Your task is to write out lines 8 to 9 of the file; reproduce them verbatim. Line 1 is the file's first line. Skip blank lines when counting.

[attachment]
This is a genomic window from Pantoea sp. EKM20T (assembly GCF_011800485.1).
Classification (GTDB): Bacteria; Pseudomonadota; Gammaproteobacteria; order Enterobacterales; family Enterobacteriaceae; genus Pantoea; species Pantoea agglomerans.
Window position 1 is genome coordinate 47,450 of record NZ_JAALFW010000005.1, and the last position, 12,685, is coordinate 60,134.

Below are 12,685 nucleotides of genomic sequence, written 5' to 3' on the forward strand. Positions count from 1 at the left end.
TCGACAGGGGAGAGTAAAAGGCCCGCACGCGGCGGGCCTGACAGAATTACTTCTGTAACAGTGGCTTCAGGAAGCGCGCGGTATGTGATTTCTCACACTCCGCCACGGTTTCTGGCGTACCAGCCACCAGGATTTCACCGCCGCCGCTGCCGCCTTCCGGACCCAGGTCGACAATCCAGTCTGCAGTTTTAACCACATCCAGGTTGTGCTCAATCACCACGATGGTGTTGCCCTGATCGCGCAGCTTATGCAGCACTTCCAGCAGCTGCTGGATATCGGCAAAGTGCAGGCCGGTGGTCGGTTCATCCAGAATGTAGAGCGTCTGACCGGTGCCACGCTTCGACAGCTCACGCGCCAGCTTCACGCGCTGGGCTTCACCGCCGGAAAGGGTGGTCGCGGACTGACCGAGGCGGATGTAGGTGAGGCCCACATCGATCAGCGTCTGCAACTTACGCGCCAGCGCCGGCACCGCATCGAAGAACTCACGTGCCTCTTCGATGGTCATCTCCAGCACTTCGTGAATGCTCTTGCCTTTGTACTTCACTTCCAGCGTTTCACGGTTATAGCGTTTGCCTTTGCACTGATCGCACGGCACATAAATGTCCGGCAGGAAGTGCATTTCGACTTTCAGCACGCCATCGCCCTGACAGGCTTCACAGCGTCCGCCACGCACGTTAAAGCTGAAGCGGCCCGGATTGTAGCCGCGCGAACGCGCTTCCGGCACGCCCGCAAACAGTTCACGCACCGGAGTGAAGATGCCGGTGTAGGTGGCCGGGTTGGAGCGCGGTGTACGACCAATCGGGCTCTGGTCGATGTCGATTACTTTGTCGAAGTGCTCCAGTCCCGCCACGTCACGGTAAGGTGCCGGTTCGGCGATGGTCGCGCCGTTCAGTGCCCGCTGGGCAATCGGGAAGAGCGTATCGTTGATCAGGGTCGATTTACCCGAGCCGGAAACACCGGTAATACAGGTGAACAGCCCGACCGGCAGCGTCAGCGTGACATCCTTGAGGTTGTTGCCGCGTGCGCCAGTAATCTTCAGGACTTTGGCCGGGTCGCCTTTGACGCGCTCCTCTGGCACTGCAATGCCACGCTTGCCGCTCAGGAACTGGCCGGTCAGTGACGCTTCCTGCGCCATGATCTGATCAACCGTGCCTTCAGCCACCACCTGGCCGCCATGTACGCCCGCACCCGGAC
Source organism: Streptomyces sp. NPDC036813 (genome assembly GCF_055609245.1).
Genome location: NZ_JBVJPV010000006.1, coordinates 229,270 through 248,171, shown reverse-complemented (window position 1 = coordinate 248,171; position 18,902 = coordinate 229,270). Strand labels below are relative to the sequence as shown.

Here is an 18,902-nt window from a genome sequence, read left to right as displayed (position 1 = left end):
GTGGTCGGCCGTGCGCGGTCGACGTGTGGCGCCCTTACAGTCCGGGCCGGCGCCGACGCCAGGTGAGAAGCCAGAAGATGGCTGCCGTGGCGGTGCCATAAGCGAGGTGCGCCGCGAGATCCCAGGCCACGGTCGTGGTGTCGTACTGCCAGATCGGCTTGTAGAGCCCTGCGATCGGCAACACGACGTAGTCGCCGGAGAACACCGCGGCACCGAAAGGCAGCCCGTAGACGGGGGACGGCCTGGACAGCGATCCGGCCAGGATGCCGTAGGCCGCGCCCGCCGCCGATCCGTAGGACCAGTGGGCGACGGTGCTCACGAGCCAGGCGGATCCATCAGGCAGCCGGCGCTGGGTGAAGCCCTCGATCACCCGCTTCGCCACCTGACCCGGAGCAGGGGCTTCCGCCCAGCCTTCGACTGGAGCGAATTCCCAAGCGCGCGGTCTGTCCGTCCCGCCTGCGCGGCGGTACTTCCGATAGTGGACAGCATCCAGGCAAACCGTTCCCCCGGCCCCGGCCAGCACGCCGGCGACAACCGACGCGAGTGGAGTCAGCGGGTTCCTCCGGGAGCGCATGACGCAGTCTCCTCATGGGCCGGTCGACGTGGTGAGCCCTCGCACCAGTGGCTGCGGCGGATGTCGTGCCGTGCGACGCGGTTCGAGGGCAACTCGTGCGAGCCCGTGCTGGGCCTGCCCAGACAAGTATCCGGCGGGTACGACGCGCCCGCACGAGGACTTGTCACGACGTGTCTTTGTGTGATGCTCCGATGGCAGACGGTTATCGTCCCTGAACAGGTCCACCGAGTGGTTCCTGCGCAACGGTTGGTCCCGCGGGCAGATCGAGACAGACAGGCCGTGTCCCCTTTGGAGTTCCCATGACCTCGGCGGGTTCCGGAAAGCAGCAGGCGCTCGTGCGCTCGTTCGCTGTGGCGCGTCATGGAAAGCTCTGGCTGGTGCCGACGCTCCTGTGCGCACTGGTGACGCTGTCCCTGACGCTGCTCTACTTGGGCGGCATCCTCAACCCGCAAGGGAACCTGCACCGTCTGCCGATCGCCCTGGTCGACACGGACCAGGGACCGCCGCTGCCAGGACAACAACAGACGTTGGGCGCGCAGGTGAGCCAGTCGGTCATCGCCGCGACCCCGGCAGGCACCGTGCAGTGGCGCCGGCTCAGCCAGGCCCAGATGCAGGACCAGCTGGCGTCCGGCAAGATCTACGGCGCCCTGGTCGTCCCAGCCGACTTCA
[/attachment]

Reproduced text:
Here is an 18,902-nt window from a genome sequence, read left to right as displayed (position 1 = left end):
GTGGTCGGCCGTGCGCGGTCGACGTGTGGCGCCCTTACAGTCCGGGCCGGCGCCGACGCCAGGTGAGAAGCCAGAAGATGGCTGCCGTGGCGGTGCCATAAGCGAGGTGCGCCGCGAGATCCCAGGCCACGGTCGTGGTGTCGTACTGCCAGATCGGCTTGTAGAGCCCTGCGATCGGCAACACGACGTAGTCGCCGGAGAACACCGCGGCACCGAAAGGCAGCCCGTAGACGGGGGACGGCCTGGACAGCGATCCGGCCAGGATGCCGTAGGCCGCGCCCGCCGCCGATCCGTAGGACCAGTGGGCGACGGTGCTCACGAGCCAGGCGGATCCATCAGGCAGCCGGCGCTGGGTGAAGCCCTCGATCACCCGCTTCGCCACCTGACCCGGAGCAGGGGCTTCCGCCCAGCCTTCGACTGGAGCGAATTCCCAAGCGCGCGGTCTGTCCGTCCCGCCTGCGCGGCGGTACTTCCGATAGTGGACAGCATCCAGGCAAACCGTTCCCCCGGCCCCGGCCAGCACGCCGGCGACAACCGACGCGAGTGGAGTCAGCGGGTTCCTCCGGGAGCGCATGACGCAGTCTCCTCATGGGCCGGTCGACGTGGTGAGCCCTCGCACCAGTGGCTGCGGCGGATGTCGTGCCGTGCGACGCGGTTCGAGGGCAACTCGTGCGAGCCCGTGCTGGGCCTGCCCAGACAAGTATCCGGCGGGTACGACGCGCCCGCACGAGGACTTGTCACGACGTGTCTTTGTGTGATGCTCCGATGGCAGACGGTTATCGTCCCTGAACAGGTCCACCGAGTGGTTCCTGCGCAACGGTTGGTCCCGCGGGCAGATCGAGACAGACAGGCCGTGTCCCCTTTGGAGTTCCCATGACCTCGGCGGGTTCCGGAAAGCAGCAGGCGCTCGTGCGCTCGTTCGCTGTGGCGCGTCATGGAAAGCTCTGGCTGGTGCCGACGCTCCTGTGCGCACTGGTGACGCTGTCCCTGACGCTGCTCTACTTGGGCGGCATCCTCAACCCGCAAGGGAACCTGCACCGTCTGCCGATCGCCCTGGTCGACACGGACCAGGGACCGCCGCTGCCAGGACAACAACAGACGTTGGGCGCGCAGGTGAGCCAGTCGGTCATCGCCGCGACCCCGGCAGGCACCGTGCAGTGGCGCCGGCTCAGCCAGGCCCAGATGCAGGACCAGCTGGCGTCCGGCAAGATCTACGGCGCCCTGGTCGTCCCAGCCGACTTCA